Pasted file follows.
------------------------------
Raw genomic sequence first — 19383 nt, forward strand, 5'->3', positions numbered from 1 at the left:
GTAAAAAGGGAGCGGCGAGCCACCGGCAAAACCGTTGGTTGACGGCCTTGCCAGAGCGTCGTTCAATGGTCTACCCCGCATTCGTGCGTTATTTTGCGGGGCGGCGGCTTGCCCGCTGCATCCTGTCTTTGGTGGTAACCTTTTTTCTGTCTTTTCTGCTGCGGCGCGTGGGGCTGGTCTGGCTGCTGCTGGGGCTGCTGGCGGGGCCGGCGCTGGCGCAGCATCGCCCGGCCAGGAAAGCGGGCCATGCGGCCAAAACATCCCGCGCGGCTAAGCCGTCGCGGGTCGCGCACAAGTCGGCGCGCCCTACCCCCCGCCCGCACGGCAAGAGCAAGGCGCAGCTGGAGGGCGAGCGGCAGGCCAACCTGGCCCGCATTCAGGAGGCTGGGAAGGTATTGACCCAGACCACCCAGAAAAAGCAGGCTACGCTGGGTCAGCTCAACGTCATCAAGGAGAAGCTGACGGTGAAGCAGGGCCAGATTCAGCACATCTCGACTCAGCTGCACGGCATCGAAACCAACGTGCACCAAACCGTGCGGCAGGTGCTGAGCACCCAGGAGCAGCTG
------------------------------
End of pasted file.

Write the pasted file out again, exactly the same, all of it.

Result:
Raw genomic sequence first — 19383 nt, forward strand, 5'->3', positions numbered from 1 at the left:
GTAAAAAGGGAGCGGCGAGCCACCGGCAAAACCGTTGGTTGACGGCCTTGCCAGAGCGTCGTTCAATGGTCTACCCCGCATTCGTGCGTTATTTTGCGGGGCGGCGGCTTGCCCGCTGCATCCTGTCTTTGGTGGTAACCTTTTTTCTGTCTTTTCTGCTGCGGCGCGTGGGGCTGGTCTGGCTGCTGCTGGGGCTGCTGGCGGGGCCGGCGCTGGCGCAGCATCGCCCGGCCAGGAAAGCGGGCCATGCGGCCAAAACATCCCGCGCGGCTAAGCCGTCGCGGGTCGCGCACAAGTCGGCGCGCCCTACCCCCCGCCCGCACGGCAAGAGCAAGGCGCAGCTGGAGGGCGAGCGGCAGGCCAACCTGGCCCGCATTCAGGAGGCTGGGAAGGTATTGACCCAGACCACCCAGAAAAAGCAGGCTACGCTGGGTCAGCTCAACGTCATCAAGGAGAAGCTGACGGTGAAGCAGGGCCAGATTCAGCACATCTCGACTCAGCTGCACGGCATCGAAACCAACGTGCACCAAACCGTGCGGCAGGTGCTGAGCACCCAGGAGCAGCTG